Taylor: That’s right. I was hoping that that was her name, that was the one in my head, but I didn’t want to mispronounce or say someone else’s name. But I remember that class and the work we did in it. Do you feel that the ethical line was already developed sufficiently in your first work on Nietzsche’s Aesthetic Turn?

James: You know, the last chapter of that book deals with ethics and what Nietzsche might mean to us. One of the things I talked about, although it was a while ago that I wrote that book…

Taylor: No, it’s fine, haha!

James:. …one of the things I talked about is the fact that the world is more interconnected than it’s ever been. It’s only in the 20th century that we’ve first gotten to the point where we can blow up the world, and certainly global warming was already an issue in that Nietzsche book, and one of the ways we’ve polluted in the United States, but the people living in Bangladesh in low-lying areas are the ones most likely to pay the costs. Global warming…I think 80% of the world’s farmers don’t have access to irrigation…

Taylor: That’s interesting.

James: …you know, they’re the ones who really suffer when the rains are irregular. One of the things global warming does is bring about erratic climate. It’s the people who really suffer, the people who’re the most vulnerable, who have done practically nothing to contribute to global warming.

Taylor: Now that sounds like a chapter from Ethics in the Age of Savage Inequalities, do you take up this question of climate change there?

James: Right, I do. There’s a chapter on climate change and ethical responsibility.

Taylor: And the Savage Inequalities, I’m probably projecting here, but it makes me think of Rousseau’s Discourse on the Origin of Inequalities, and it makes me think back to this primordial past where there was, in the conception of the noble savage, this paradise, this Edenic scene, where there are no differences, or at least differences aren’t recognized subjectively, it’s the moment when there’s a shift, and then there are hierarchies, and we get inequalities. Is some of that engaged…I assume the mode of engagement would be different, but were you thinking of Rousseau at all in this context?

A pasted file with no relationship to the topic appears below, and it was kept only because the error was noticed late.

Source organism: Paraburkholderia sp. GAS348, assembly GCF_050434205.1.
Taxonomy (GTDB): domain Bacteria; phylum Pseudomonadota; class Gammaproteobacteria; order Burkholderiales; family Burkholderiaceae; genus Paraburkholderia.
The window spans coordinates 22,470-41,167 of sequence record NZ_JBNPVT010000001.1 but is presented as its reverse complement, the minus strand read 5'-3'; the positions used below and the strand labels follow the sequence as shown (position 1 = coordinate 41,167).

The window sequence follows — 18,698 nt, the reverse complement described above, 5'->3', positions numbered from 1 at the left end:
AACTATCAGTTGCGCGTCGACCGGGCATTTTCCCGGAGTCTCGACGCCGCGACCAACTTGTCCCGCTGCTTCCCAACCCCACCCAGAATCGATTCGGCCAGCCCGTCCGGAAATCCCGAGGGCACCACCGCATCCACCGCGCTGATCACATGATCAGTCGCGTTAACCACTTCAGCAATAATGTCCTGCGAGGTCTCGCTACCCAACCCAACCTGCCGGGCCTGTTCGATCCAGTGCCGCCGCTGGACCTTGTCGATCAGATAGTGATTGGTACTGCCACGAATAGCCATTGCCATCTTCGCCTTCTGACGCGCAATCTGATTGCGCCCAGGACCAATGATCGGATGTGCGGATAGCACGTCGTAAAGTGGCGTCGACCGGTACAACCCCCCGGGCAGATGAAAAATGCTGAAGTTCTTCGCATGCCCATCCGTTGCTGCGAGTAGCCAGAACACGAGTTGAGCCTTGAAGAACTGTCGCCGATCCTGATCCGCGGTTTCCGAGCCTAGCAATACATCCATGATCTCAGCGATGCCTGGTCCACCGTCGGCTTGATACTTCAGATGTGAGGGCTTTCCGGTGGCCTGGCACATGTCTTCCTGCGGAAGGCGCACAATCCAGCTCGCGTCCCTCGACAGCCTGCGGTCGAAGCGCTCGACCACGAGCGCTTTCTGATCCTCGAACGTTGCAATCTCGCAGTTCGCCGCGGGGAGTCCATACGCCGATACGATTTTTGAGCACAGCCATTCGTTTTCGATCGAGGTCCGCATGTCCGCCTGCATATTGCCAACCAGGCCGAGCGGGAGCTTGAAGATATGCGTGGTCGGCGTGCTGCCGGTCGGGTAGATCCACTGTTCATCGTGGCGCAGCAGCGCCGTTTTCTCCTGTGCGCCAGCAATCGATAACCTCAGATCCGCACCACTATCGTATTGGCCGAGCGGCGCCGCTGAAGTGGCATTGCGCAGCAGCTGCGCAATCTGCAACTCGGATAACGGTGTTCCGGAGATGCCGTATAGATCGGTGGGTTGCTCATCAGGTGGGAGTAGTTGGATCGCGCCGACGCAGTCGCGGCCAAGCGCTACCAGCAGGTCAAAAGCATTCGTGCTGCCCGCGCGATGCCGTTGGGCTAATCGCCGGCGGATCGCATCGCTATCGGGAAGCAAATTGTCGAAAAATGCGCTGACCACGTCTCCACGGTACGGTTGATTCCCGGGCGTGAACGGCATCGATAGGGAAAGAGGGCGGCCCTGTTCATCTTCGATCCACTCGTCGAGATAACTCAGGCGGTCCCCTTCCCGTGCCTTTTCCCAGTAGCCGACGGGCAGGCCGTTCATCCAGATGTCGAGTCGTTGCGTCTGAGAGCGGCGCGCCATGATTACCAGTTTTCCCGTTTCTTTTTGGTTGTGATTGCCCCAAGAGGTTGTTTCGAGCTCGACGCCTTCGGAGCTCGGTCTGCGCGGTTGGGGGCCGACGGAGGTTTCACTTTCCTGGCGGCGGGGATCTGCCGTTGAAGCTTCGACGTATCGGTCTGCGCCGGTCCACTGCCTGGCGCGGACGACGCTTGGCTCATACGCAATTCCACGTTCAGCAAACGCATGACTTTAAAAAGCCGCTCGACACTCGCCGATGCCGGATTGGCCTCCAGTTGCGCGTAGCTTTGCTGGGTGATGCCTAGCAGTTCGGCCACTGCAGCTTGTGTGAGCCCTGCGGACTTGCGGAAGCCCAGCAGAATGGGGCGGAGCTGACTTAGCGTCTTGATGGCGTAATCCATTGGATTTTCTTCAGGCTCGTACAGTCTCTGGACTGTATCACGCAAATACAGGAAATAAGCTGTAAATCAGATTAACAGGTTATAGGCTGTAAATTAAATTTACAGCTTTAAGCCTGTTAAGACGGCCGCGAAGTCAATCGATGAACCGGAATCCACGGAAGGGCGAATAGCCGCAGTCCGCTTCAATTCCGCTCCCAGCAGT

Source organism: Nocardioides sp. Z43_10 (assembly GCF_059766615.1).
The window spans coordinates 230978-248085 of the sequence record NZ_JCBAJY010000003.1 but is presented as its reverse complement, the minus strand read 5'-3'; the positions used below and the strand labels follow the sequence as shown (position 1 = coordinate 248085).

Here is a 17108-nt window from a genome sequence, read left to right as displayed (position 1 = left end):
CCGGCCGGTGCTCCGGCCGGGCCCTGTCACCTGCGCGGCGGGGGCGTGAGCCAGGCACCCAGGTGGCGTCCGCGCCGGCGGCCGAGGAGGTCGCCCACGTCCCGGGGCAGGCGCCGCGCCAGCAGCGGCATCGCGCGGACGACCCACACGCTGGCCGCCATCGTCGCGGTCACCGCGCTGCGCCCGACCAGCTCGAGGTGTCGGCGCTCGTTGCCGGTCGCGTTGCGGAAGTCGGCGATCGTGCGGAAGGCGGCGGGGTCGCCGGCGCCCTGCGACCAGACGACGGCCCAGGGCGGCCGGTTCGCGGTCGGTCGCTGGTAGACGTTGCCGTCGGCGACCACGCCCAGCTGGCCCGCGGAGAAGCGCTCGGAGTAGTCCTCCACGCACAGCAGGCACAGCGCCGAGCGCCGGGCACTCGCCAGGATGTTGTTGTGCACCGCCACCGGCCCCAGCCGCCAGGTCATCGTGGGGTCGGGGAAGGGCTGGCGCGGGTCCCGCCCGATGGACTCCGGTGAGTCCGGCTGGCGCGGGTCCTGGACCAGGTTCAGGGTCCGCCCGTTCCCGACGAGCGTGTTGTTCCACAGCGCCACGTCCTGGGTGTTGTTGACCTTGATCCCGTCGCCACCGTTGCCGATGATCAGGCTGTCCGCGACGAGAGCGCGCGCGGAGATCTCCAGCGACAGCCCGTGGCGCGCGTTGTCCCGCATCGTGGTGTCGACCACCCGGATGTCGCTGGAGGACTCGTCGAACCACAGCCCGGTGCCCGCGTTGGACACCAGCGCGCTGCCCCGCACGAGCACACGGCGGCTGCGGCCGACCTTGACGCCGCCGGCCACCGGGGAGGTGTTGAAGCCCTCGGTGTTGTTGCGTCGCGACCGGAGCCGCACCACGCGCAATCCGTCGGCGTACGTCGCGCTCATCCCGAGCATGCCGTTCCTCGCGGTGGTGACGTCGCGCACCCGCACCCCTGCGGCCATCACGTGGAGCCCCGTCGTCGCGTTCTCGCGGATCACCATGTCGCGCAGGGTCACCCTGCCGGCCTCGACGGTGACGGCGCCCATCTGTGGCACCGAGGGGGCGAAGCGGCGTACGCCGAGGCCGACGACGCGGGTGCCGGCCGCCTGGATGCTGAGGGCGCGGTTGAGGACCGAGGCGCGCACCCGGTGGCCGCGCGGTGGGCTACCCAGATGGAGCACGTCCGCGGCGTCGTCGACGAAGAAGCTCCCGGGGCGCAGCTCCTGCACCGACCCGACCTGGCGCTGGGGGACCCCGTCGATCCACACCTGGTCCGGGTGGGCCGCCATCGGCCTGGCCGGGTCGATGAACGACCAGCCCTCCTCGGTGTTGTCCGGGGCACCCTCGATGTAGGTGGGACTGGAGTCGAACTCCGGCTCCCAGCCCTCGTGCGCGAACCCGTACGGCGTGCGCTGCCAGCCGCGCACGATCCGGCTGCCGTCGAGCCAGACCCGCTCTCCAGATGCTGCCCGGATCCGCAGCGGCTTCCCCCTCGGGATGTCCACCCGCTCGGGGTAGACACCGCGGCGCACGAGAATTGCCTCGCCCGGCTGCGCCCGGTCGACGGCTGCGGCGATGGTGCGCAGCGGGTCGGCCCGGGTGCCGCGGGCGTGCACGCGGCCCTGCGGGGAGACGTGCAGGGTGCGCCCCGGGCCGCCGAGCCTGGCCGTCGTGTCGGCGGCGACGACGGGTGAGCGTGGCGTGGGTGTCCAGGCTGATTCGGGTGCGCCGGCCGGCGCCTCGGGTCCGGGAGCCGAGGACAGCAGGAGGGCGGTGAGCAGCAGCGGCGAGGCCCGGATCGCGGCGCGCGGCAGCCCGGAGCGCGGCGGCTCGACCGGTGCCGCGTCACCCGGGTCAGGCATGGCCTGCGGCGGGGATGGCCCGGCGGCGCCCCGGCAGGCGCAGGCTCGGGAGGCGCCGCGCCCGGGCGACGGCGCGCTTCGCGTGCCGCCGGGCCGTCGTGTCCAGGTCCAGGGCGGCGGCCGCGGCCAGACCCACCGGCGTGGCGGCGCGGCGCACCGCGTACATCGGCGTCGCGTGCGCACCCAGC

James: Sure. I was thinking of Rousseau a little bit. “Savage inequalities” is actually a name that comes from Jonathan Kozol. That term “savage inequalities”…his book…

Taylor: Can you say his name again, and maybe spell that last name?

James: Jonathan Kozol.

Taylor: Ok, gotcha. Savage Inequalities: Children in America’s Schools. Is that correct?

James: Right, and this is a book I often taught at Georgia College. The first chapter of that book is on east St. Louis. As he put it, it’s one of the most distressed small cities in America. I think the thing is: if we just had some inequality, I’m not so worried about inequality; if everyone had enough of the basics, if everyone had enough to eat, a safe place to live, had enough to take care of their children, with some leisure time. Equality is not itself the problem…

Taylor: Interesting.

James: …because what’s so strange in our world is that people have so much, and other people are just…literally, the poorest of the poor don’t have shoes on their feet. So, I think if you ever…I did some travel in Africa, and I saw some of that poverty, and I think that if you see it firsthand, it strikes you. The other thing is that the world has never been in a better position to handle that, to do something about that inequality, because the world is richer than it’s ever been. China has alone pulled 600 million people out of poverty in the last twenty years, so it’s not….a lot of people don’t think it’s a feel-good story, and in some ways it’s not, but in some ways it really is, because there’s a lot we can do now, it’s not just an intractable problem that will never get solved. The world has already made a lot of advances. When I wrote the book, a million people a year were dying of malaria, and now that’s been halved through the work of a lot of different people and a lot of African countries. Senegal in particular has done really good work in getting rid of malaria.